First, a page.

If so, then it is likely that your cough is anxiety related.

If all physical problems are ruled out - which it sounds like you are at least close to having all physical problem ruled out, then starting to focus on anxiety relief measures would be recommended.

Let me know your thoughts. If I don't get right back to you it is because I am working on something else, but I will keep checking to see if you reply.

Customer: replied 4 years ago.
i do live with a smoker but no one is allowed to smoke inside. i make sure i'm not around and sometimes my jaws hurt aa well and grind my teeth when i get anxious. My sister also has the same problem teeth grinding and jaws hurts. my mom has ptsd she has been on paxil for a number of years could this all be hereditary or is anxiety something that you develop?
Expert:  Susan Ivy replied 4 years ago.
Well, just as an aside, there have been many studies done regarding the effect of smoking on family members and even when a person smokes outside there is still a higher rate of asthma and other smoking related issues in the spouse and children (or house mates) of those that live with a smoker. I worked on a long term research study measuring these effects, so had to review all the literature. (Yes, it helps and decreases the effects upon you that they do not smoke in the house, but their can still be effects through the clothing, etc.)

This may not be the cause of your cough, but I just want you to know that second hand smoke can still effect you to some degree even if no one is smoking in a closed environment near you. It might be interesting sometime for you to have a urine test for nicotine or cotinine (Cotinine is an alkaloid found in tobacco and is also a metabolite of nicotine.) just to see if you were getting some exposure somehow.

But, to be clear, I doubt that your problems are solely or even mainly caused by living with a smoker.

Yes, grinding teeth is common in those with stress and tension and often results in sore jaws. To start with you can consider getting a mouth piece to help prevent the grinding when you sleep. Of course the relaxation exercises, physical activity daily, will help to decrease the tension and teeth grinding. So you can always work to stop the symptom (in this case teeth grinding), while also work at resolving the underlying issues causing the problem.

As a reminder PTSD is Post traumatic Stress Disorder.

Yes, anxiety and susceptibility to stress can be hereditary in part, but also is influenced by the environment around you.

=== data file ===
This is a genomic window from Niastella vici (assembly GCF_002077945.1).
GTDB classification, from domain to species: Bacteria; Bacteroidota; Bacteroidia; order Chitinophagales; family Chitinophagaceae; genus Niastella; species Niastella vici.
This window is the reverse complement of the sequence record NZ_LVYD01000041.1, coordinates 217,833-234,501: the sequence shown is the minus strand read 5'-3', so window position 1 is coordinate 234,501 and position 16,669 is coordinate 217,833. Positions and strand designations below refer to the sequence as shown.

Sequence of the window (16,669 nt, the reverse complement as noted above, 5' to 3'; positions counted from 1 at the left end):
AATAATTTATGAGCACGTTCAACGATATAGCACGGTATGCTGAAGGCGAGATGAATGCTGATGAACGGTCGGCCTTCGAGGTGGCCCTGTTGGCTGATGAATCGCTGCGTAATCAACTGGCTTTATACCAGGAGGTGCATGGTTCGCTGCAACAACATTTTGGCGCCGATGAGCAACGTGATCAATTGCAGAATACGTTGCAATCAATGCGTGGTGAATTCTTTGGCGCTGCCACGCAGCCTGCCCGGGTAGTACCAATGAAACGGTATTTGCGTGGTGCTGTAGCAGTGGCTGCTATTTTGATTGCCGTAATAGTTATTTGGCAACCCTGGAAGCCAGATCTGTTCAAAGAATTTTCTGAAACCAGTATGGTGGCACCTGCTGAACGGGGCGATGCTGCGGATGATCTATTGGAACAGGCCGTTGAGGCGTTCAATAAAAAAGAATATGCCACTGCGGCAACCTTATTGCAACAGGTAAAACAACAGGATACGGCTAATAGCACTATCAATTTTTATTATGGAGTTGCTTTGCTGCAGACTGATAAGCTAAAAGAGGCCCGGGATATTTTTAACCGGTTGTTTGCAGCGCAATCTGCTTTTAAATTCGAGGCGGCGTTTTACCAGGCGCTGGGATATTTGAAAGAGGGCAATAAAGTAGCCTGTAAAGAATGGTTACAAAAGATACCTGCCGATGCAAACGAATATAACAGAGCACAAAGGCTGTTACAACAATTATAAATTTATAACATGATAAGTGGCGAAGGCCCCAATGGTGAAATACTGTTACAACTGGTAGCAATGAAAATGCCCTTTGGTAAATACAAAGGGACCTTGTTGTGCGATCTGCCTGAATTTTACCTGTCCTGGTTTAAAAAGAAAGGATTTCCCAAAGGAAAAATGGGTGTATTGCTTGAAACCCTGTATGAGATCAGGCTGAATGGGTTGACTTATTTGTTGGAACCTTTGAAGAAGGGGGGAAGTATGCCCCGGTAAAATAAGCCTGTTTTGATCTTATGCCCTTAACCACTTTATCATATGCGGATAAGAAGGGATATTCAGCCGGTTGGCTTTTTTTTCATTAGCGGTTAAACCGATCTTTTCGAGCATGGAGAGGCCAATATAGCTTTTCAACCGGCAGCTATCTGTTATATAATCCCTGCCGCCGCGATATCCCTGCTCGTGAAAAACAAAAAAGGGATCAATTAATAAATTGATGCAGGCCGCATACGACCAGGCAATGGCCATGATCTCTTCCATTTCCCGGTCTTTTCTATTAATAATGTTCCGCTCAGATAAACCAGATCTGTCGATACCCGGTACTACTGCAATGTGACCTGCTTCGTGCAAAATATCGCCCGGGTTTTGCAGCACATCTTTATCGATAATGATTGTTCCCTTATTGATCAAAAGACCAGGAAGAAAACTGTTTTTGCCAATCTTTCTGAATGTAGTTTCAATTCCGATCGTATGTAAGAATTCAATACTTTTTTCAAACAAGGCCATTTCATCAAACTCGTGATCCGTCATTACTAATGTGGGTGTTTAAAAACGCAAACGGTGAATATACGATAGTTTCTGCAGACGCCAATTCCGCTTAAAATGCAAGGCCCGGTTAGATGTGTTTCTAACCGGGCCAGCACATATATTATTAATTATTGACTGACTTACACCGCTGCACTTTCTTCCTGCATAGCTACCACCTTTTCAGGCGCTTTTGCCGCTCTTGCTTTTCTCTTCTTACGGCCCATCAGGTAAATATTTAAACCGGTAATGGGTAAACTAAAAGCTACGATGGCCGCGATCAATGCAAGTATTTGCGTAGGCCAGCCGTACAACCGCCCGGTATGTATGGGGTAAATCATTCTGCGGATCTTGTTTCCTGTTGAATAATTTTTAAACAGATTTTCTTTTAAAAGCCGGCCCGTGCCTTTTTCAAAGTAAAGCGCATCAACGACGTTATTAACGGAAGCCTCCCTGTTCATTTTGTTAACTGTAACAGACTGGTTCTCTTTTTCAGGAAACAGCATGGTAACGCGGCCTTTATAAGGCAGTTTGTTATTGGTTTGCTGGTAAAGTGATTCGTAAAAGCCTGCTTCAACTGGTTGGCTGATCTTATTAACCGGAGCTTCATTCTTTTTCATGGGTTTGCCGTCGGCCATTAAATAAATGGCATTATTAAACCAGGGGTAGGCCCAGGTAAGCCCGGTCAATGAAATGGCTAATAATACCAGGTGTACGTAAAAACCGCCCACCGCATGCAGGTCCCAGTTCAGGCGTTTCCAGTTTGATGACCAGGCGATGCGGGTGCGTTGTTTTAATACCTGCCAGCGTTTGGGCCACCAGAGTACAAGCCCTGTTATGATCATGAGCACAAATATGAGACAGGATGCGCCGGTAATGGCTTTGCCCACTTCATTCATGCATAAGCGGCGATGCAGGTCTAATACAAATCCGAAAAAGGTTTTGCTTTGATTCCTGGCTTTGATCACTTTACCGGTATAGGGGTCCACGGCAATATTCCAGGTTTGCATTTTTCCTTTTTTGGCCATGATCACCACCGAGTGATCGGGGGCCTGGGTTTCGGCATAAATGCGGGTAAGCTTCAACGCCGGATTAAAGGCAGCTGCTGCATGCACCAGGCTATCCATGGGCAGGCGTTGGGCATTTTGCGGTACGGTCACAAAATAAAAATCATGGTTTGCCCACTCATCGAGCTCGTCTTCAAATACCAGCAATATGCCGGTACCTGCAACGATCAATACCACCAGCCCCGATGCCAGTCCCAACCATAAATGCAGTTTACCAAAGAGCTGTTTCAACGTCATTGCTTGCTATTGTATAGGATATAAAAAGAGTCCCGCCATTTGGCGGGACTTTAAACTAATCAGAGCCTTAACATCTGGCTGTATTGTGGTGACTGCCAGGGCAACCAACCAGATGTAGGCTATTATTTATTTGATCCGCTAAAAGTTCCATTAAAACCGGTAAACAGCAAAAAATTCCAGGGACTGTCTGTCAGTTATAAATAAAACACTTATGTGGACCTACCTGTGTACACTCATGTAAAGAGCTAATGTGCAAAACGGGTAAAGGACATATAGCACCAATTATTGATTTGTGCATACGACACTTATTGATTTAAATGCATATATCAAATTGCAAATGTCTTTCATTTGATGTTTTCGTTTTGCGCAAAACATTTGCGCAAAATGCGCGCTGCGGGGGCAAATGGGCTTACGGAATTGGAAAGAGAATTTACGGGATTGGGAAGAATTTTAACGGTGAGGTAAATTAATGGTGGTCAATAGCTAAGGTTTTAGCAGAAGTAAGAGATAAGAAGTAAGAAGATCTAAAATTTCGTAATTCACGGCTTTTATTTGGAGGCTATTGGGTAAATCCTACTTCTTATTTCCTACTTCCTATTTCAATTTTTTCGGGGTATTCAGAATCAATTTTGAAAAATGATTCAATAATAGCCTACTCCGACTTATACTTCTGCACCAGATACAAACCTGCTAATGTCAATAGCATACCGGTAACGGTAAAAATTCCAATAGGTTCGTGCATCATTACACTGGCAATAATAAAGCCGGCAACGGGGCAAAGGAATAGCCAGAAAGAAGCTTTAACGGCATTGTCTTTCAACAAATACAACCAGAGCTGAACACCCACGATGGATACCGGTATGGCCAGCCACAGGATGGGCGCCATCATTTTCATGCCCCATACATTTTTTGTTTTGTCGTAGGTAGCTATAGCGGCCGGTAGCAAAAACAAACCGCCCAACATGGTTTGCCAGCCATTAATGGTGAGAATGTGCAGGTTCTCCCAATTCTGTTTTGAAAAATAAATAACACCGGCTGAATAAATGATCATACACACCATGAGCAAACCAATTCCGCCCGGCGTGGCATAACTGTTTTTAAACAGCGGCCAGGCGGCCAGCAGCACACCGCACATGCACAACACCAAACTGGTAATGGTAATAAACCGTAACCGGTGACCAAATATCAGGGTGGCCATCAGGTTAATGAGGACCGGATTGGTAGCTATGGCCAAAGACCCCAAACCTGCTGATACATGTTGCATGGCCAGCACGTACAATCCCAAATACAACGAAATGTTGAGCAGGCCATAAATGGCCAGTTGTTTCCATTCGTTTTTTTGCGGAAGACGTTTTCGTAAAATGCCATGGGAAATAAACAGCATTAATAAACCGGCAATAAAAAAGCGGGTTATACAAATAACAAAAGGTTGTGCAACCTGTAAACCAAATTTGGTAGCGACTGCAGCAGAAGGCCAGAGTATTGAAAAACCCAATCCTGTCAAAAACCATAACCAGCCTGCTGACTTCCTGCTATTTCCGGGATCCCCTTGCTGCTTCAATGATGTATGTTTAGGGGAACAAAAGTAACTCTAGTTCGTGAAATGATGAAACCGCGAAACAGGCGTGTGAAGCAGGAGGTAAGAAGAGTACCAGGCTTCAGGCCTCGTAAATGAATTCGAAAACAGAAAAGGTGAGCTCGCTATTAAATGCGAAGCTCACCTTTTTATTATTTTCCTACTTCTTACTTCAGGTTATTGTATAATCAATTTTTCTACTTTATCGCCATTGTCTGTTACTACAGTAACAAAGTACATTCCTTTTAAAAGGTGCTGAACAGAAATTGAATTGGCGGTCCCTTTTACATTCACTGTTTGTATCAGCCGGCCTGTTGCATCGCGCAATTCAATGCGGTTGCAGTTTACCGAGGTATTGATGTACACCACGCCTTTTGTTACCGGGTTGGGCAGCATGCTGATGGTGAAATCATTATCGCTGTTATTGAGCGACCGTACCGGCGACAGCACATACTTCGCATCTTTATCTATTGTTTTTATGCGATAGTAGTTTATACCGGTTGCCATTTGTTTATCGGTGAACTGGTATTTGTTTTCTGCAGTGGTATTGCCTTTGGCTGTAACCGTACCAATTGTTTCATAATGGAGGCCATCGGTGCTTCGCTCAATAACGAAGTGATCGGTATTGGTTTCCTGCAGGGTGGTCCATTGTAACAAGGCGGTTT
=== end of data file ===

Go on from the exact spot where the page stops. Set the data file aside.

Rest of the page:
If your mother has PTSD, then you were likely to pick up on this and it is only natural for a child to experience anxiety if their caretaker who they depend upon is anxious.

If you experienced your mom learning coping skills to deal with her PTSD, you might have learned these too.

There are many factors to look at.

The main thing is though, is that we know that the brain has some plasticity, even as adults. This means that even if you grew up around anxiety provoking situations or have an inherited propensity to it, there are still coping skills you can learn and ways to decrease the amount of anxiety you experience. To be honest there is no magic resolution, and although medication can help, one must tackle the problem from several angles. It is a chronic condition, but over time one can learn how to relieve much of it so that it is not severely effected by it. Often lifestyle changes are needed. This may mean adding rest periods or meditation and deep breathing periods into your life, and of course exercise is very helpful in relieving anxiety which is caused in part by excess stress hormones in the system building up - you can 'use up' the stress hormones (adrenalin, cortisol) through exercise. Humans have always had stress, but in the past we responded physically by running, and worked it out of our systems so that it did not effect us as badly.

Some people may not need medication, but many do. This does not mean that learning anxiety relief measures will not still help you.

Susan Ivy, Nurse (RN)
Category: Health
Satisfied Customers: 4058
Experience: BSN, MSN, CNS
Susan Ivy and 3 other Health Specialists are ready to help you
Expert:  Susan Ivy replied 4 years ago.
How are you? Did you get a holter monitor? Are you looking into the website link I gave you and starting any new methods to help deal with the anxiety?